Friday, 15 June 2007
Three years of rate rises - keeping the $ afloat
Over the past 5 years, the dollar has lost 30% against the pound and 20% against the Rupee.
In Nov 2003 the outlook for the dollar then (as now) was very bad indeed. Over the next four months the dollar slid 15% against the pound.
This was a MAJOR slide for the dollar, not just against the pound but against all currencies. For instance, the Reserve Bank of India had to keep the Rupee low otherwise Indian exporters would lose ground against the Chinese (who had a fixed exchange rate against the dollar) but the selling pressure on the dollar was massive. By April 2004 the dollar was down 12% to the Rupee from the start of the chart and looking to go further.
At this time, the US interest rates had been low because the Federal Reserve was trying to pump up the money supply in the economy to help it grow out of the post Sept 11th/dot-com bust slowdown. Although the Fed just about managed to prevent a recession, it created massive debt and a massive property & equity bubble as consumers and hedge funds took advantage of the low rates to borrow way too much to acquire houses and stocks.
Since the US was (and is still) running HUGE trade and budget deficits, it desperately needed some way to attract continue to attract foreign loans to finance these deficits. However, no one wants to loan to a falling currency and this can cause a downward spiral on the dollar value which would have been a cause for recession and inflation.
To stem the dollar decline the Fed was forced to announce the end of easy credit and had to start steeply increase interest rates from Spring 2004 (see chart below). The dollar "bounced" and stabilised as the world rolled back their oversold positions in the dollar. As the tightening cycle proceeded, the dollar "only" lost 10% against the pound over 2 years (until mid-2006) and held steady against the Rupee.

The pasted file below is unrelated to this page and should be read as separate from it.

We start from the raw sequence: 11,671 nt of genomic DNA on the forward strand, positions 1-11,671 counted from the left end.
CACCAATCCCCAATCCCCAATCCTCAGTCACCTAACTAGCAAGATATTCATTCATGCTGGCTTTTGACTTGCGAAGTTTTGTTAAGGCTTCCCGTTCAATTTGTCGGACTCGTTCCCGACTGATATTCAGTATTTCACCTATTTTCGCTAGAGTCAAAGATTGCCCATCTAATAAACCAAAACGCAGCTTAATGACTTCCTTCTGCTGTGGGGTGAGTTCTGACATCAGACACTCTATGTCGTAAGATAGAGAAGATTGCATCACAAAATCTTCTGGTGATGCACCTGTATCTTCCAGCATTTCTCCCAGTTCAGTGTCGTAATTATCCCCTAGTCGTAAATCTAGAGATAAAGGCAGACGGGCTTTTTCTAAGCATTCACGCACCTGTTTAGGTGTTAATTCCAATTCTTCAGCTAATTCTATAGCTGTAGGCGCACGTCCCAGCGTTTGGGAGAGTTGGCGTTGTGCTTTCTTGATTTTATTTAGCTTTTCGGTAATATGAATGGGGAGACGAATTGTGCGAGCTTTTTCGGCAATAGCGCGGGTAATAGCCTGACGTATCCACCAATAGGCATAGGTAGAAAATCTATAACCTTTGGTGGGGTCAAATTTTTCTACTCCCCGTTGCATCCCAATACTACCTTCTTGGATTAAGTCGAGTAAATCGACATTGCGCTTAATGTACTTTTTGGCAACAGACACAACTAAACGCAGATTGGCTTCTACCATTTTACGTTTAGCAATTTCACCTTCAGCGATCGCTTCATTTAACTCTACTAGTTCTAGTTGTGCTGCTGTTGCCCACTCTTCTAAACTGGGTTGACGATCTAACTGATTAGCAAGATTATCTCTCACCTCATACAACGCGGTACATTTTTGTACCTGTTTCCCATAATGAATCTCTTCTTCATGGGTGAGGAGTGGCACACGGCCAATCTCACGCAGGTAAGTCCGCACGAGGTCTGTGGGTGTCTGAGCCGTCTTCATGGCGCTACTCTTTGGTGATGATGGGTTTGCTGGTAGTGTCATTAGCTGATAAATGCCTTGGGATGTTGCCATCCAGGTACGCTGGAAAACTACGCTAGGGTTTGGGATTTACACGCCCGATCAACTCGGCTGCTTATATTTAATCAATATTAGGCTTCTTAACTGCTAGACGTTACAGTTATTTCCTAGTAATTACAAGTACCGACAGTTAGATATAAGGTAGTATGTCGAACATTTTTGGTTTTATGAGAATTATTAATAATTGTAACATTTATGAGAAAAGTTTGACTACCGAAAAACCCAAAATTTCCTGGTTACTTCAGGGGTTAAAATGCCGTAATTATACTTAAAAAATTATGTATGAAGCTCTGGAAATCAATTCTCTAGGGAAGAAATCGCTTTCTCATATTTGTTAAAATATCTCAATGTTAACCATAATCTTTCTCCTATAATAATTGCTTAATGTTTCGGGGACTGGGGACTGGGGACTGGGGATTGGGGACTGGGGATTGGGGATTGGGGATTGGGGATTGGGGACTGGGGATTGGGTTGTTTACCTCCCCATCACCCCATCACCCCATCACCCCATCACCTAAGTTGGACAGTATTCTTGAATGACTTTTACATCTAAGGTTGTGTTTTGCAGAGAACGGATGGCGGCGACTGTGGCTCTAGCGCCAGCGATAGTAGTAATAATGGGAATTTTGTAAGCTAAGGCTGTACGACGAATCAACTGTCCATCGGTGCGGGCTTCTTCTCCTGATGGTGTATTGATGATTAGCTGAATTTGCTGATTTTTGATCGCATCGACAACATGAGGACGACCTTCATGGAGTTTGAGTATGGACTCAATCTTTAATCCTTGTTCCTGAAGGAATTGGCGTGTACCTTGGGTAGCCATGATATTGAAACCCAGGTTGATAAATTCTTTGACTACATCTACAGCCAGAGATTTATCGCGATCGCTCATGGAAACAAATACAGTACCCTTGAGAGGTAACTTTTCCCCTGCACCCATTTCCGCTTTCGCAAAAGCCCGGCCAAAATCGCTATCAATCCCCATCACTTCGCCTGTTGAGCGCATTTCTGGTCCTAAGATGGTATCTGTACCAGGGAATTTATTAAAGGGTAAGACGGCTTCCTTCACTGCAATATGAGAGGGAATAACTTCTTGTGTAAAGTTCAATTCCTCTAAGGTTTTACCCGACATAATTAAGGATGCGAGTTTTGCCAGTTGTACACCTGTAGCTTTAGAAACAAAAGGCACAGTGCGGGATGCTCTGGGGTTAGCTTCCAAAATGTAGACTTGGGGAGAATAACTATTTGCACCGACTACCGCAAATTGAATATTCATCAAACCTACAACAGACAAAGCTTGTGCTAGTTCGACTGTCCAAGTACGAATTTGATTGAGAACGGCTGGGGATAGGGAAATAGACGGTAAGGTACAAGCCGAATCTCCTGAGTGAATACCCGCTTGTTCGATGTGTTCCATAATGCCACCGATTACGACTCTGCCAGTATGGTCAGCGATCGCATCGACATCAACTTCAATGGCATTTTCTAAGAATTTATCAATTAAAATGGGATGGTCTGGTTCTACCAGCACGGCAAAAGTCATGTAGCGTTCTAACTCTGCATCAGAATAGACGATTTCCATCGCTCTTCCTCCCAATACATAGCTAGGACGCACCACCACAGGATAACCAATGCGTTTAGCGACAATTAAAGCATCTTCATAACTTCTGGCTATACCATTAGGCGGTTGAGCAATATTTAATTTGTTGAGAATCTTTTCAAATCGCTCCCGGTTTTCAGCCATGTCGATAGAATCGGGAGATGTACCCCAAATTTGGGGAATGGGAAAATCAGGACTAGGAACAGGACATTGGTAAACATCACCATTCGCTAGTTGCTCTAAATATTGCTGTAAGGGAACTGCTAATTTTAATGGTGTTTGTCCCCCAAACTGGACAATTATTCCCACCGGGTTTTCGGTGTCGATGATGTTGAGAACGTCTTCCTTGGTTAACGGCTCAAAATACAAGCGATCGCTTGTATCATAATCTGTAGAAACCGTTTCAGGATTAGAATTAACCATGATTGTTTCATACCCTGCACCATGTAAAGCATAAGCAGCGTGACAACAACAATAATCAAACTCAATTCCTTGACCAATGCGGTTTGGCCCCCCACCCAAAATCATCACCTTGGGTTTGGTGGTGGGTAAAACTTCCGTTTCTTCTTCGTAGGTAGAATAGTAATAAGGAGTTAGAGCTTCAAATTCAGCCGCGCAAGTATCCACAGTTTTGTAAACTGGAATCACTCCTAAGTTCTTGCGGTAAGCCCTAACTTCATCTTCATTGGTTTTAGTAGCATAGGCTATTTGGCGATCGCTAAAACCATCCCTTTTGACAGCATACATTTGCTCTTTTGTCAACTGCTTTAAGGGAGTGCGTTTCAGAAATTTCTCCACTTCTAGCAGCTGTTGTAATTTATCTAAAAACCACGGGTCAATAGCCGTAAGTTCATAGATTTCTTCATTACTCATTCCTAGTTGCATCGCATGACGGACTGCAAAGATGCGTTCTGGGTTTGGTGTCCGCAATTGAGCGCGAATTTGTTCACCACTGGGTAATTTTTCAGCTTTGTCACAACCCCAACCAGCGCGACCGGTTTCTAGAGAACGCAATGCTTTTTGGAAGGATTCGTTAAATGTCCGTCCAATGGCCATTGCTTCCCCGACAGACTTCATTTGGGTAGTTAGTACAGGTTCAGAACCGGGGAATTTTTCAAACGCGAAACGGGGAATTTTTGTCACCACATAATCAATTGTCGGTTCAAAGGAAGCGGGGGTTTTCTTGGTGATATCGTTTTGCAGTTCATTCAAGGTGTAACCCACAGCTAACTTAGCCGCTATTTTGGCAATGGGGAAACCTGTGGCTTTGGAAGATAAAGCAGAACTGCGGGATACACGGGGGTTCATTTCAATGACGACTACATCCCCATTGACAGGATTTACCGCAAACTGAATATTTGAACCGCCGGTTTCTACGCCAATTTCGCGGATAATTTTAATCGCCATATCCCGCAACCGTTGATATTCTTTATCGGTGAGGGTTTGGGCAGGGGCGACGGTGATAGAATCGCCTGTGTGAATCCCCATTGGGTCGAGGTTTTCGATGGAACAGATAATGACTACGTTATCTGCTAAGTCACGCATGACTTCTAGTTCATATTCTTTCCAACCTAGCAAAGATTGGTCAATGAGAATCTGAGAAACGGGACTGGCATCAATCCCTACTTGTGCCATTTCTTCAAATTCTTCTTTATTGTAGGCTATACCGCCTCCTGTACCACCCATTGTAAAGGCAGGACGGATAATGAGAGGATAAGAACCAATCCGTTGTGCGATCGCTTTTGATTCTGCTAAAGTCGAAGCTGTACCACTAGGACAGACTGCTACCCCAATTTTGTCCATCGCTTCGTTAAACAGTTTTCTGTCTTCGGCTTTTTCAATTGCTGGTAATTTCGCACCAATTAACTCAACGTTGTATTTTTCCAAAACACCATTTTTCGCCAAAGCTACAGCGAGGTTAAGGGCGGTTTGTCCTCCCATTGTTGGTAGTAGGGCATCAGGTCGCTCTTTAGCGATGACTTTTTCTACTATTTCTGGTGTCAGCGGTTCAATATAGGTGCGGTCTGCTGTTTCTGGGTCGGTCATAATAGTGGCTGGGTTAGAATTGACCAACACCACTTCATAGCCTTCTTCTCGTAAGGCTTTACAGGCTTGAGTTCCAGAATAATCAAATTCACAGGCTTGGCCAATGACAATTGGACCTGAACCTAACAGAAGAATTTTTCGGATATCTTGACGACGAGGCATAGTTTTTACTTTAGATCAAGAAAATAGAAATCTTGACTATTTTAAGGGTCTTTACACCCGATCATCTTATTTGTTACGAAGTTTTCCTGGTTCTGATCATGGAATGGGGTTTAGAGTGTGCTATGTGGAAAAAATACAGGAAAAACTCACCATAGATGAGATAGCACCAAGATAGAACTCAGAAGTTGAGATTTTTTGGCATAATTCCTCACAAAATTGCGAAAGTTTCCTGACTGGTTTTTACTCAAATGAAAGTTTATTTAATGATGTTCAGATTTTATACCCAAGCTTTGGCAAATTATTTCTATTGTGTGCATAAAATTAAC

However, since the tightening has stopped, the dollar has resumed its decline and has again lost 10-15% against both the Pound and the Rupee.
At this point the Fed is between a rock and a hard place. Further rate hikes will worsen the property price falls across the US, reduce consumer spending, and lead to a recession.
NOT hiking rates on the other hand will cause the dollar to continue its downward path, losing about 10% an year. If the markets decide that a loss of 10% a year is not worth the 5% interest they get in US treasuries (which to me is a no brainer but Saudis & Chinese seem to be kinder than I am to the US), the dollar decline will accelerate. So any which way you look at it, the risk of holding dollars is too much unless you have some sort of political favour you are doing to the US.
Stick your monies in Rupees/Pounds/Euros/Gold until then. If you are in the U.S., you can do this if you have a brokerage account. Just purchase a Gold Exchange Traded Fund (ETF) (Symbols: GLD or IAU; Charts: http://finance.google.com/finance?q=IAU). Generally, gold goes up when the dollar goes down. A currency ETF can give you convenient exposure to other currencies, but the best idea is to get an excellent Fixed Deposit in India which will give you nearly 10% per year via your NRO account. You can bring back $50k per year so don't worry about the NRE/NRO distinction.
It would be a great idea to get a dollar loan to purchase gold. What you pay in interest will more than compensated for by the likely decline of the dollar while you are paying it back.